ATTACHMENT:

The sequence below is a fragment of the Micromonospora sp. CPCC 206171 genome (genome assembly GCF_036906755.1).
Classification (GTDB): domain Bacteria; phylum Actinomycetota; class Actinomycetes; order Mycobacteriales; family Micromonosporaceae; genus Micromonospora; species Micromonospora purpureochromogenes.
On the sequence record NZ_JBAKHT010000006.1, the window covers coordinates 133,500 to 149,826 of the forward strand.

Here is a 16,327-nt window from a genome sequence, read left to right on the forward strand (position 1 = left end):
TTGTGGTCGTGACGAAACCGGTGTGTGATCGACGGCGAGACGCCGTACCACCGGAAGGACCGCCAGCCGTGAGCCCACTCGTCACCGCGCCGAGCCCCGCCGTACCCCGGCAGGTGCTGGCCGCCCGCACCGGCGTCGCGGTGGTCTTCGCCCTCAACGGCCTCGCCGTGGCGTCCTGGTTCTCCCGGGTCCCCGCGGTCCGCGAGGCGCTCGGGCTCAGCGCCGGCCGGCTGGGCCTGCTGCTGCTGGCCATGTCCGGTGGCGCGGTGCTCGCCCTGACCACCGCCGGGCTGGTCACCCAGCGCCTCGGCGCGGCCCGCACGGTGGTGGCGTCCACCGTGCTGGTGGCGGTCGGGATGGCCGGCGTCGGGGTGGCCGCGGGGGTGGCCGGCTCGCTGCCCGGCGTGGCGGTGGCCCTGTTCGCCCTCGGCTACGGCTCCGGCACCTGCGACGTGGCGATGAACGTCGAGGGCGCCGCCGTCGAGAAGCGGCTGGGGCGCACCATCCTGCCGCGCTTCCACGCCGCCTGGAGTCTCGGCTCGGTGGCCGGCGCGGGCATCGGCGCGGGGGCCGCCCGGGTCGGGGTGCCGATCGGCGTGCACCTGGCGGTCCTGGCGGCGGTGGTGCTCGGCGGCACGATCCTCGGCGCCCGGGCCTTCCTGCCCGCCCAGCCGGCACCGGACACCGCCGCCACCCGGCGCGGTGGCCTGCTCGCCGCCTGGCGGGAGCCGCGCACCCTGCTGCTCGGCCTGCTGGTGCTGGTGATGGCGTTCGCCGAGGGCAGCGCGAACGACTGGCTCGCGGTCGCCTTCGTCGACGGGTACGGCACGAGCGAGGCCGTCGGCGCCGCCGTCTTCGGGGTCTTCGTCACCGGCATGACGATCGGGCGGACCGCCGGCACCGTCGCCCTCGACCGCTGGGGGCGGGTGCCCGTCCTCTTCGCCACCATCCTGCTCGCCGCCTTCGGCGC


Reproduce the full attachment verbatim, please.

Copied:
The sequence below is a fragment of the Micromonospora sp. CPCC 206171 genome (genome assembly GCF_036906755.1).
Classification (GTDB): domain Bacteria; phylum Actinomycetota; class Actinomycetes; order Mycobacteriales; family Micromonosporaceae; genus Micromonospora; species Micromonospora purpureochromogenes.
On the sequence record NZ_JBAKHT010000006.1, the window covers coordinates 133,500 to 149,826 of the forward strand.

Here is a 16,327-nt window from a genome sequence, read left to right on the forward strand (position 1 = left end):
TTGTGGTCGTGACGAAACCGGTGTGTGATCGACGGCGAGACGCCGTACCACCGGAAGGACCGCCAGCCGTGAGCCCACTCGTCACCGCGCCGAGCCCCGCCGTACCCCGGCAGGTGCTGGCCGCCCGCACCGGCGTCGCGGTGGTCTTCGCCCTCAACGGCCTCGCCGTGGCGTCCTGGTTCTCCCGGGTCCCCGCGGTCCGCGAGGCGCTCGGGCTCAGCGCCGGCCGGCTGGGCCTGCTGCTGCTGGCCATGTCCGGTGGCGCGGTGCTCGCCCTGACCACCGCCGGGCTGGTCACCCAGCGCCTCGGCGCGGCCCGCACGGTGGTGGCGTCCACCGTGCTGGTGGCGGTCGGGATGGCCGGCGTCGGGGTGGCCGCGGGGGTGGCCGGCTCGCTGCCCGGCGTGGCGGTGGCCCTGTTCGCCCTCGGCTACGGCTCCGGCACCTGCGACGTGGCGATGAACGTCGAGGGCGCCGCCGTCGAGAAGCGGCTGGGGCGCACCATCCTGCCGCGCTTCCACGCCGCCTGGAGTCTCGGCTCGGTGGCCGGCGCGGGCATCGGCGCGGGGGCCGCCCGGGTCGGGGTGCCGATCGGCGTGCACCTGGCGGTCCTGGCGGCGGTGGTGCTCGGCGGCACGATCCTCGGCGCCCGGGCCTTCCTGCCCGCCCAGCCGGCACCGGACACCGCCGCCACCCGGCGCGGTGGCCTGCTCGCCGCCTGGCGGGAGCCGCGCACCCTGCTGCTCGGCCTGCTGGTGCTGGTGATGGCGTTCGCCGAGGGCAGCGCGAACGACTGGCTCGCGGTCGCCTTCGTCGACGGGTACGGCACGAGCGAGGCCGTCGGCGCCGCCGTCTTCGGGGTCTTCGTCACCGGCATGACGATCGGGCGGACCGCCGGCACCGTCGCCCTCGACCGCTGGGGGCGGGTGCCCGTCCTCTTCGCCACCATCCTGCTCGCCGCCTTCGGCGC